TAPA TRAINING AREA, Estonia, Aug. 11, 2017 —
U.S. soldiers of the 3rd General Support Aviation Battalion, 10th Aviation Regiment, 10th Combat Aviation Brigade, 10th Mountain Division and airmen with the 175th Wing, Maryland Air National Guard trained with NATO allies during a combined aerial-ground exercise near Jagala, Estonia, yesterday.
The exercise consisted of U.S. CH-47 Chinook helicopters, escorted by U.S. UH-60L Black Hawk helicopters, dropping off infantrymen with the British army's 5th Battalion, The Rifles, 20th Armored Brigade on their mission to secure a civilian highway. They were able to practice these specific air maneuvers the day before during a separate exercise that seized an objective and acquired a high value target at Saase Training Area, Estonia.
The 3-10 CAB is in Estonia as a part of Operation Atlantic Resolve, a NATO mission involving the U.S. and European allies and partners in a combined effort to strengthen bonds of friendship and to deter aggression.
This event was an opportunity for U.S., British and Estonian soldiers, as well as local law enforcement, to come together under a unified command to successfully land A-10 Thunderbolt II “Warthog” planes in a civilian area. British Army Lt. Col. Andrew Ridland, commander of the Enhanced Forward Presence Battle Group, explained the importance of combined events like this.
“This is all about air-land integration. This exercise comes a week after Vice President Mike Pence visited Estonia and spoke about how Enhanced Forward Presence is the embodiment of NATO in many respects. What we've got today is my soldiers working with American helicopters and planes demonstrating operations with our allies,” Ridland said.
This marks the third time the Maryland Air National Guard has been able to complete this event successfully, thanks to the teamwork between US, British, and Estonian forces on the ground. U.S. Army Lt. Col. Spencer Burkhalter, deputy chief of the Office of Defense Cooperation in Tallinn, Estonia, spoke on what needed to be done to make this mission viable.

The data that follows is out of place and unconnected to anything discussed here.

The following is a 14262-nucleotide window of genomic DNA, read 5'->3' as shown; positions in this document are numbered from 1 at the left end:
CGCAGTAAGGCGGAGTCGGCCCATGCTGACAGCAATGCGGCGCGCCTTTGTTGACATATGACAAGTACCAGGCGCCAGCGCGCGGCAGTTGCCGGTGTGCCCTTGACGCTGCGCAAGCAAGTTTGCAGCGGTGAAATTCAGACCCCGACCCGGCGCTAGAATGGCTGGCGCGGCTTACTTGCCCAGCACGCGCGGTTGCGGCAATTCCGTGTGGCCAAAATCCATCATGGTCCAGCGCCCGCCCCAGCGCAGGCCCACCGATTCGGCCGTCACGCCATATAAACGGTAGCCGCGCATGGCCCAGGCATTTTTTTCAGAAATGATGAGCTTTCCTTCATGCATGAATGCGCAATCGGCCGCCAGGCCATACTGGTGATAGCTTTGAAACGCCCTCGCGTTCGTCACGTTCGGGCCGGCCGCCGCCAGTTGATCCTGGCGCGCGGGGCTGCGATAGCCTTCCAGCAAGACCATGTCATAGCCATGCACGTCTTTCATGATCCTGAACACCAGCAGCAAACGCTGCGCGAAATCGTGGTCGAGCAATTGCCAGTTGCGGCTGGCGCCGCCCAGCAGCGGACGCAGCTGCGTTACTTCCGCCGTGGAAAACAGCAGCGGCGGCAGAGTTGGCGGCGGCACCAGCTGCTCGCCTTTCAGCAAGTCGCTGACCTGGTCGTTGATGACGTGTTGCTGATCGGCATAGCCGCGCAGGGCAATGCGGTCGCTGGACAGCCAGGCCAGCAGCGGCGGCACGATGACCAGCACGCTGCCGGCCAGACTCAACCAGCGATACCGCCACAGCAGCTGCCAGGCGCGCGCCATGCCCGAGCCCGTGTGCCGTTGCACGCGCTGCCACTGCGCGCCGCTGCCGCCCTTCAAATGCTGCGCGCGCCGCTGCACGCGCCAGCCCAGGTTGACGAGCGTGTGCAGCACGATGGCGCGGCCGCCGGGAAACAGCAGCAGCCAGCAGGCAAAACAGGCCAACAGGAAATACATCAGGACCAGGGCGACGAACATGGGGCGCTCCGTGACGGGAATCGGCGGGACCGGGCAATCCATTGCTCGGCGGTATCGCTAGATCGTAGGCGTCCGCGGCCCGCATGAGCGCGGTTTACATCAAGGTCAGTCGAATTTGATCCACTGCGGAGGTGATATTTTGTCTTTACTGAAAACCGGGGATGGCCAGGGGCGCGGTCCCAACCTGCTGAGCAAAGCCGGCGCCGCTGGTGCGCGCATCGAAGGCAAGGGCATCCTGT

“The planning took over six months to make this happen as successfully as in the past. On the Estonian side there was a lot of ground work to cover,” Burkhalter said. “Their military police worked with local police to close this road. On the American side, the A-10 pilots planned the flight mission. In addition to those elements, the British component provided security for the airfield in an assault exercise conducted before landing.”
After the British infantrymen created a defensive perimeter around the area, the Warthogs began their descent, and after landing were assessed by a maintenance crew before taking off on the same strip. Ridland spoke on how this military display affects the public perception in Estonia.
“Here you have many people, families and the like, and for them this is an exciting thing to see. It's also a reassurance to the public that NATO is here, their country is secure, and they don't need to worry about anything,” he said.